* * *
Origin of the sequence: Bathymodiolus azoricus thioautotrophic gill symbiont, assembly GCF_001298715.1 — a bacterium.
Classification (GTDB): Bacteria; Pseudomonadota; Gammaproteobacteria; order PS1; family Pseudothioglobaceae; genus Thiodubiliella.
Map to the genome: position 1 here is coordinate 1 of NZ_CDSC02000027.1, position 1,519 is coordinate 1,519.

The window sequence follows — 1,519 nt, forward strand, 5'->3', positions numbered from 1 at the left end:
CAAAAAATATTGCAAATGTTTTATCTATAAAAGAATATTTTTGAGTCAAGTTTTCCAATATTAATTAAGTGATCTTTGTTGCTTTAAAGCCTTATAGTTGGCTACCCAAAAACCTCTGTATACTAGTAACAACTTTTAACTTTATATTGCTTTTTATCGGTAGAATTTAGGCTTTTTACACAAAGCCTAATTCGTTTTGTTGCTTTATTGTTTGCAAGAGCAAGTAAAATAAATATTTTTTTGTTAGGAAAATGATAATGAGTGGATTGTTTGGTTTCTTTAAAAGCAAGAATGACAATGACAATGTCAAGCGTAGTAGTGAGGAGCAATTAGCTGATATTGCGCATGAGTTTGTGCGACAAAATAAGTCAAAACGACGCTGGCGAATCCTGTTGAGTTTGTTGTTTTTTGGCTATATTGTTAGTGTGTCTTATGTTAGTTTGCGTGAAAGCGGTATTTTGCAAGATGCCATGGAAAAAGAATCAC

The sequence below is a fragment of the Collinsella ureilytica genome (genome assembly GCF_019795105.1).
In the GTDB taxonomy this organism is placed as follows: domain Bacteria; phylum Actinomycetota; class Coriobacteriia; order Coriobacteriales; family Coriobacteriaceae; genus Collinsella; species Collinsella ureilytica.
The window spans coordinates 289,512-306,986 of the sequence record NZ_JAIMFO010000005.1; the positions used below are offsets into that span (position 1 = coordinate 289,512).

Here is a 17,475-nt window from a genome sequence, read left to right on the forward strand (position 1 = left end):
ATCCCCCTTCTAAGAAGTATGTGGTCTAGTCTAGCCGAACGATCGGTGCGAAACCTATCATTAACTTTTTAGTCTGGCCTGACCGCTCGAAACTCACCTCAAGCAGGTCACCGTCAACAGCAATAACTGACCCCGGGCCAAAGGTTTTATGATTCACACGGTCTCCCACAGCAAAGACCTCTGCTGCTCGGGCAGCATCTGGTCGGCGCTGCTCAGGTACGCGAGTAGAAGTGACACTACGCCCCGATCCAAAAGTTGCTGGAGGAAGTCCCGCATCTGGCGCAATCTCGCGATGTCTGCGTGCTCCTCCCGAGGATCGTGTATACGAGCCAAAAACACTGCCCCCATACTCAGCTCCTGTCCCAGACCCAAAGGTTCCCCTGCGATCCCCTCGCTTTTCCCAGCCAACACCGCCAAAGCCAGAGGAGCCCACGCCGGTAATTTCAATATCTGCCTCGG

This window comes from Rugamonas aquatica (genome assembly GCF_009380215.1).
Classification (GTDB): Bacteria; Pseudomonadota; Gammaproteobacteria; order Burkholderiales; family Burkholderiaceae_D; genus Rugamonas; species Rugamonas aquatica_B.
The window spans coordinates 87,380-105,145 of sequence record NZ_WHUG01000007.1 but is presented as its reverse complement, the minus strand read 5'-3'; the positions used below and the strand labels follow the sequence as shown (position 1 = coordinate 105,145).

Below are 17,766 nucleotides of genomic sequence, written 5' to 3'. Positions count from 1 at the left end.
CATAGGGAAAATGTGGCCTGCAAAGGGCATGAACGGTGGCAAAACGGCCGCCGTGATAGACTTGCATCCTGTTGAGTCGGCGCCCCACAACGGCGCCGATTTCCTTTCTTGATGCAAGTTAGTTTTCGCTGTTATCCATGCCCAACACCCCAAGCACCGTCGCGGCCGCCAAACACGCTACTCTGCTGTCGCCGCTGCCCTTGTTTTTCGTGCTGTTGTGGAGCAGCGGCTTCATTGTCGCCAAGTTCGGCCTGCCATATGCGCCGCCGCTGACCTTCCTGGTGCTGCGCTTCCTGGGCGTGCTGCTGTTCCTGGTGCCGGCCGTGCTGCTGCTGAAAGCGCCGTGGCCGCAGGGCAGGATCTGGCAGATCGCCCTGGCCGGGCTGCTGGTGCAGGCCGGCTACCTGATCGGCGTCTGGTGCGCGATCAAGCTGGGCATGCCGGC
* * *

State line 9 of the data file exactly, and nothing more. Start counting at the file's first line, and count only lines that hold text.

Here is a 17,475-nt window from a genome sequence, read left to right on the forward strand (position 1 = left end):